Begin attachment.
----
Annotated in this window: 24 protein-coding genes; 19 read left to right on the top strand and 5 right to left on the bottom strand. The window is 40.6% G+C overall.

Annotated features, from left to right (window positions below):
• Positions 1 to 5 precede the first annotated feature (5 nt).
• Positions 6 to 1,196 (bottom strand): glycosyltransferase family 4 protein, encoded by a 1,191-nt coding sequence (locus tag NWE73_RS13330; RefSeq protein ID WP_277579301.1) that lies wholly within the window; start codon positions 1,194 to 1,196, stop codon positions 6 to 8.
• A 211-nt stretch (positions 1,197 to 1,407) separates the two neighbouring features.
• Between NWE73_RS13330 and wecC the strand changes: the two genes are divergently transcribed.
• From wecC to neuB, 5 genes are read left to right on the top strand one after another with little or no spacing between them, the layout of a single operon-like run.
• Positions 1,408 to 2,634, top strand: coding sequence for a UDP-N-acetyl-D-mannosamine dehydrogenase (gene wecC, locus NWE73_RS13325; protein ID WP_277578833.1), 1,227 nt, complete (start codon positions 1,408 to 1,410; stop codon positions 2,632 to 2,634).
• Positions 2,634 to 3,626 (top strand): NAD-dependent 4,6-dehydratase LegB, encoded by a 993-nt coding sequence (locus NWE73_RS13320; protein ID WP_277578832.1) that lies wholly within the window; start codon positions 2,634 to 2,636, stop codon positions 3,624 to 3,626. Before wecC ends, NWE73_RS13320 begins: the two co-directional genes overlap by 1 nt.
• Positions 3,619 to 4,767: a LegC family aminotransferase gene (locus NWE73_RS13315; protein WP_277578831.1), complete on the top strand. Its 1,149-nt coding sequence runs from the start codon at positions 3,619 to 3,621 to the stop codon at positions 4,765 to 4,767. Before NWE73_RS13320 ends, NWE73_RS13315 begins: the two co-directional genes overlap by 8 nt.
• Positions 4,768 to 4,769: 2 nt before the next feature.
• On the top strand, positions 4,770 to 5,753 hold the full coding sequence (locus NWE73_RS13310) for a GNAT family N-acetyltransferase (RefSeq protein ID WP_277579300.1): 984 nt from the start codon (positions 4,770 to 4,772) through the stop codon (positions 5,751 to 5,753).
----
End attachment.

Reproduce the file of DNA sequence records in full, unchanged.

Annotated in this window: 24 protein-coding genes; 19 read left to right on the top strand and 5 right to left on the bottom strand. The window is 40.6% G+C overall.

Annotated features, from left to right (window positions below):
• Positions 1 to 5 precede the first annotated feature (5 nt).
• Positions 6 to 1,196 (bottom strand): glycosyltransferase family 4 protein, encoded by a 1,191-nt coding sequence (locus tag NWE73_RS13330; RefSeq protein ID WP_277579301.1) that lies wholly within the window; start codon positions 1,194 to 1,196, stop codon positions 6 to 8.
• A 211-nt stretch (positions 1,197 to 1,407) separates the two neighbouring features.
• Between NWE73_RS13330 and wecC the strand changes: the two genes are divergently transcribed.
• From wecC to neuB, 5 genes are read left to right on the top strand one after another with little or no spacing between them, the layout of a single operon-like run.
• Positions 1,408 to 2,634, top strand: coding sequence for a UDP-N-acetyl-D-mannosamine dehydrogenase (gene wecC, locus NWE73_RS13325; protein ID WP_277578833.1), 1,227 nt, complete (start codon positions 1,408 to 1,410; stop codon positions 2,632 to 2,634).
• Positions 2,634 to 3,626 (top strand): NAD-dependent 4,6-dehydratase LegB, encoded by a 993-nt coding sequence (locus NWE73_RS13320; protein ID WP_277578832.1) that lies wholly within the window; start codon positions 2,634 to 2,636, stop codon positions 3,624 to 3,626. Before wecC ends, NWE73_RS13320 begins: the two co-directional genes overlap by 1 nt.
• Positions 3,619 to 4,767: a LegC family aminotransferase gene (locus NWE73_RS13315; protein WP_277578831.1), complete on the top strand. Its 1,149-nt coding sequence runs from the start codon at positions 3,619 to 3,621 to the stop codon at positions 4,765 to 4,767. Before NWE73_RS13320 ends, NWE73_RS13315 begins: the two co-directional genes overlap by 8 nt.
• Positions 4,768 to 4,769: 2 nt before the next feature.
• On the top strand, positions 4,770 to 5,753 hold the full coding sequence (locus NWE73_RS13310) for a GNAT family N-acetyltransferase (RefSeq protein ID WP_277579300.1): 984 nt from the start codon (positions 4,770 to 4,772) through the stop codon (positions 5,751 to 5,753).